French pool enforces burqini ban

In the land of topless sunbathing, covering up too much is treated as a crime


Tracy Clark-Flory
August 14, 2009 1:15AM (UTC)

There are so very many ways to offend at the swimming pool, most of them having to do with revealing too much skin -- I'm looking at you, Mr. Micro-Trunks -- but a Muslim woman in France recently got the boot from her local chlorinated swimming hole for being too modest. The woman, identified only as Carole, went for a dip in her burqini, a swimsuit that covers all but the face, hands and feet. It looks like a wetsuit worn under a loose water-repellant skirt and has even been used by some Muslim lifeguards in Australia. The staff confronted her with hygiene concerns and said that "swimming while clothed" would not be allowed, according to the pool manager. "Quite simply, this is segregation," Carole told Le Parisien newspaper. "I will fight to try to change things. And if I see that the battle is lost, I cannot rule out leaving France."

Many would be happy to see her go. Earlier this summer, President Nicolas Sarkozy declared the burqa a prison -- acknowledging no difference between forced and elected veiling -- and said it was unwelcome in France; a special government commission is currently discussing an all-out ban. This pool incident is just the latest skirmish in an ongoing fight in the country over Muslim women's dress. Particularly relevant is a French anti-immigration poster from the 1990's that juxtaposed iconic topless sunbathing beauties with the specter of burqa-clad women overtaking the country's beaches in 2010. That prophesy hasn't exactly panned out: The Côte d'Azur is still dominated by bronzed skin rather than drab all-encompassing fabric.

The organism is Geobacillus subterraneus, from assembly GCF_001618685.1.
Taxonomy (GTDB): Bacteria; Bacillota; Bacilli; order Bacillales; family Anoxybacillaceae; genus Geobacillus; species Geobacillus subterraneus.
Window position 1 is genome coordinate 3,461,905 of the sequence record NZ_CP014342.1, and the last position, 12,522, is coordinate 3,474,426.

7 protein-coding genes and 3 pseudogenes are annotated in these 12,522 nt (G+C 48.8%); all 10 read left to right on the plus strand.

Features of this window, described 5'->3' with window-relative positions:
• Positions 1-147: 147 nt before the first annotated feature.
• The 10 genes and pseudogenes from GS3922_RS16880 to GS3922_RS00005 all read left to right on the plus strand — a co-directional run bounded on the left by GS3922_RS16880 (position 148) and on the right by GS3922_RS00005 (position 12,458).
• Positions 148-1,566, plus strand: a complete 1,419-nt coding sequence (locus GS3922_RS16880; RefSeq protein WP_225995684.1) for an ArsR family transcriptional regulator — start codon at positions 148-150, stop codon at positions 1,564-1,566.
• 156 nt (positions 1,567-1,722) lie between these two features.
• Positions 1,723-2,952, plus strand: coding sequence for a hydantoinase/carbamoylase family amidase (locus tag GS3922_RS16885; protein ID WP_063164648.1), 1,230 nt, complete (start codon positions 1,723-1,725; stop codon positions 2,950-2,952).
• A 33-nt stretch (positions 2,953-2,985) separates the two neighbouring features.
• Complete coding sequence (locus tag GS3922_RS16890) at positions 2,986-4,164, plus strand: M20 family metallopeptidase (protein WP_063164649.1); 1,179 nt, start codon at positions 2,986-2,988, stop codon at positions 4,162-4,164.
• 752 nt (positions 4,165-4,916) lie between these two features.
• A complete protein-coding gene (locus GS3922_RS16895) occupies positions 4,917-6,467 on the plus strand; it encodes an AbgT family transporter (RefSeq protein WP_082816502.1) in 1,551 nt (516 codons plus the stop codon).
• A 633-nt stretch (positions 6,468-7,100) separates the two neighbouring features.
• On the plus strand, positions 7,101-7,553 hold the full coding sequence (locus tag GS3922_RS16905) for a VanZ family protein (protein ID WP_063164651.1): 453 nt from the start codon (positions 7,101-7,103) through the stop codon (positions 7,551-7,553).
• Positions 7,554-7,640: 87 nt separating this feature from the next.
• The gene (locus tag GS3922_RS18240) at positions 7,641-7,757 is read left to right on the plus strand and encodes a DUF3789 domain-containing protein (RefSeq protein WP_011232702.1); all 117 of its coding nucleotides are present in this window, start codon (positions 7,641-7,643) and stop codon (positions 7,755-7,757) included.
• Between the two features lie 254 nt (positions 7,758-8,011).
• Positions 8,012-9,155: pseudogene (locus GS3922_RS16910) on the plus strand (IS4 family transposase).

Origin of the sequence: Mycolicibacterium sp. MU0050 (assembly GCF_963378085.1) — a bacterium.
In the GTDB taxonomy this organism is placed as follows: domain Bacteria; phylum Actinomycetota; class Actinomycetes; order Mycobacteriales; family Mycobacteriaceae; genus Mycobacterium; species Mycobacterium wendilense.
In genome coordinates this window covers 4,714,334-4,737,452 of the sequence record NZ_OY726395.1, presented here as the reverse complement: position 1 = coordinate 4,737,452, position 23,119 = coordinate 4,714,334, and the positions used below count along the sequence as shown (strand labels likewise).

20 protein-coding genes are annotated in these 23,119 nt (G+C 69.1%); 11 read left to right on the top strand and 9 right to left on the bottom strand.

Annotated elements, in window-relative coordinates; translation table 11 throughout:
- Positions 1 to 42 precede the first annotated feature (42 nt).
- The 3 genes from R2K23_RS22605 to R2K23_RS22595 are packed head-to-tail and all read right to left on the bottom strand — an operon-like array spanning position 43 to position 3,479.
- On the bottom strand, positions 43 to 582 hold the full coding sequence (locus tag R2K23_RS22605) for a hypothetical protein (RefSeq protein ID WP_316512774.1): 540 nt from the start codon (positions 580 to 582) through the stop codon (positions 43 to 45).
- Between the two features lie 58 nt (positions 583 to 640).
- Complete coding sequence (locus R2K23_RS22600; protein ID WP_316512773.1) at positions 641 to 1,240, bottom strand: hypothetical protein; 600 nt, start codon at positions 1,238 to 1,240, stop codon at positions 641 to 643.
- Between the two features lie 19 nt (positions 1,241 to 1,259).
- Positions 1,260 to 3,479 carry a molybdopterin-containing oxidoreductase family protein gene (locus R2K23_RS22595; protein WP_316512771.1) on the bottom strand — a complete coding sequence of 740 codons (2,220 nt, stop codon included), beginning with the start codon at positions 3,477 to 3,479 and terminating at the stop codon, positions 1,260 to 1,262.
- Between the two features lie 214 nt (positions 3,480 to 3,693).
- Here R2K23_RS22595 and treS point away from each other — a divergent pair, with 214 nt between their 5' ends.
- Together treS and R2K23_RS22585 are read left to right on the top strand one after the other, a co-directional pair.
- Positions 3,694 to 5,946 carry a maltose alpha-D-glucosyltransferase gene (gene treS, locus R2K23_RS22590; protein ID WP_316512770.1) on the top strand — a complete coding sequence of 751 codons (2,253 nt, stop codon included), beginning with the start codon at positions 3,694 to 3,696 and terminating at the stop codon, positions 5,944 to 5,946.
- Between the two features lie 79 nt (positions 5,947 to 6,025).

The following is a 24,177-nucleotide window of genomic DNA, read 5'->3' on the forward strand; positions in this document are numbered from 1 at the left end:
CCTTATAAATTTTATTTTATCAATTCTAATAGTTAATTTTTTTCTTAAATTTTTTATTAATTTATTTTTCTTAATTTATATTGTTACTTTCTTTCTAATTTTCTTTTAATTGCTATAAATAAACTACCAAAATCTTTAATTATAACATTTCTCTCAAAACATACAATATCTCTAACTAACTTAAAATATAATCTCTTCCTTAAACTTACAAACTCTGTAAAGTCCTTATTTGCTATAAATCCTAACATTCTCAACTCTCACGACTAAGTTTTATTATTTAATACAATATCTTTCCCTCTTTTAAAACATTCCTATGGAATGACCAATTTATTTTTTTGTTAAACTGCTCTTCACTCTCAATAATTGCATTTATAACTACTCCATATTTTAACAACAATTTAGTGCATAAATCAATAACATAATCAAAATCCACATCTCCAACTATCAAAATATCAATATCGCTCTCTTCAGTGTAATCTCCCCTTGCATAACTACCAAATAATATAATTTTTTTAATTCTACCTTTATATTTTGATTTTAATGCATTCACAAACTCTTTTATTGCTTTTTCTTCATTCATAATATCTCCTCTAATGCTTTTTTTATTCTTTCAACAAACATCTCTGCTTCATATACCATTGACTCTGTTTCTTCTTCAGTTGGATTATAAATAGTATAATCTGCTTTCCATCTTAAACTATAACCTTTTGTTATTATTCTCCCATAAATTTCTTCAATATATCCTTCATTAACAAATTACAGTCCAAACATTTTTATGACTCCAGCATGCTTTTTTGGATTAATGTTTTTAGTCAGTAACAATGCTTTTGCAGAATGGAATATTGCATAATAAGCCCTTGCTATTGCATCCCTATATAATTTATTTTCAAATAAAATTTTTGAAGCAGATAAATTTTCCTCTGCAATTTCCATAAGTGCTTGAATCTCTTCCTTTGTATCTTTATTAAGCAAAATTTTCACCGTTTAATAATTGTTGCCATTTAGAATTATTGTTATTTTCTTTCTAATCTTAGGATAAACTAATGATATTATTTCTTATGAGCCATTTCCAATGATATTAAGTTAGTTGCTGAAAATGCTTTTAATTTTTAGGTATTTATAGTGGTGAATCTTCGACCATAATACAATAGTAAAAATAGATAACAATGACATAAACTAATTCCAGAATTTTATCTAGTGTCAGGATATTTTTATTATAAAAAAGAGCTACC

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That isn't to say that French swimwear fashions haven't changed, though: As Amy Benfer wrote last month, some young feminists are rebelling against topless tradition, instead donning relatively modest bikinis and one-pieces. They didn't have to fight for the right to peel off their tops, as their feminist forebears did in the 60s and 70s. Going topless meant one thing then and means another now. As Christophe Granger, author of a book about the cultural history of French beaches, told the Guardian, it's become "less about women feeling at ease and free" and more about "the harsh cult of the body beautiful, where no imperfection is tolerated." For some young French women, covering up feels more empowering than stripping down; the same could certainly be said about some of the country's Muslim women. Clearly, there is a gaping cultural chasm between covered breasts at the beach and concealed hair and limbs at the pool -- but such is the extreme range of women's experiences of their own bodies and dress.

What's so unfortunate is that individual experiences aren't relevant in this case. This is a culture war and women's bodies are merely the battleground.


Tracy Clark-Flory

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